git config --global user.email "MyEmail@SomeHost.com"
Note: This has set the settings globally. It is possible to set this up per project.

Commiting to the Repository
Now you need to go to the root directory of your project. If you don't have one yet you should create it. Then you can use the following commands to commit your initial project to GitHub, replacing with your GitHub username and with your repository project name on GitHub:
git init
git add --all #only do this if you have files already
git commit -m 'first commit'
git remote add origin git@github.com:/.git
git push origin master
You have officially set up your local repository and set the master to your GitHub repository.

Working with Git
From now on you can commit to your local repository with the following command:
git commit -m "A message explaining what you did"
Then, to push it to GitHub use the following command:
git push

Sun, 30 Aug 2009 14:24:00 GMT

Javascript Key Events

I just recently spent a while learning the mechanics of key events in javascript. There are many incompatibilities between each of the various browsers, which makes the task somewhat difficult.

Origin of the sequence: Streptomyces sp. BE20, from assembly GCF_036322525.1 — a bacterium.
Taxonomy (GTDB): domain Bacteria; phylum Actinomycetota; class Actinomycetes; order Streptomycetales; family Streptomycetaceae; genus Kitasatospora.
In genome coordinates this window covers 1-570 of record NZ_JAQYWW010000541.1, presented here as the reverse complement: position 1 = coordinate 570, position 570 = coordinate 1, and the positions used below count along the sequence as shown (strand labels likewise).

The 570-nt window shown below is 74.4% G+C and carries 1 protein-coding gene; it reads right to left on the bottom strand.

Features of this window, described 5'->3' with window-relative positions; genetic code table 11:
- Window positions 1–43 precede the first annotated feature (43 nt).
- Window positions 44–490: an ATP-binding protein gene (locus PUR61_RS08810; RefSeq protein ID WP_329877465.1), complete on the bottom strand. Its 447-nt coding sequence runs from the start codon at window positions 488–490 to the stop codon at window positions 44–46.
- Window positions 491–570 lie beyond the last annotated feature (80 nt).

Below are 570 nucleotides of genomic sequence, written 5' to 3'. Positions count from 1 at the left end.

Getting the Key
The first problem I encountered was how to get the key from the event. Internet Explorer uses event.keyCode to store the numeric representation of the key. Mozilla historically used event.which, but now uses either event.keyCode and event.charCode depending on the circumstance. However, event.which is still supported and always contains the key code, whereas only one of either event.keyCode or event.charCode contain the key code. Because of these oddities, it is necessary to use some logic to figure out exactly what has the key we want. For that we do the following: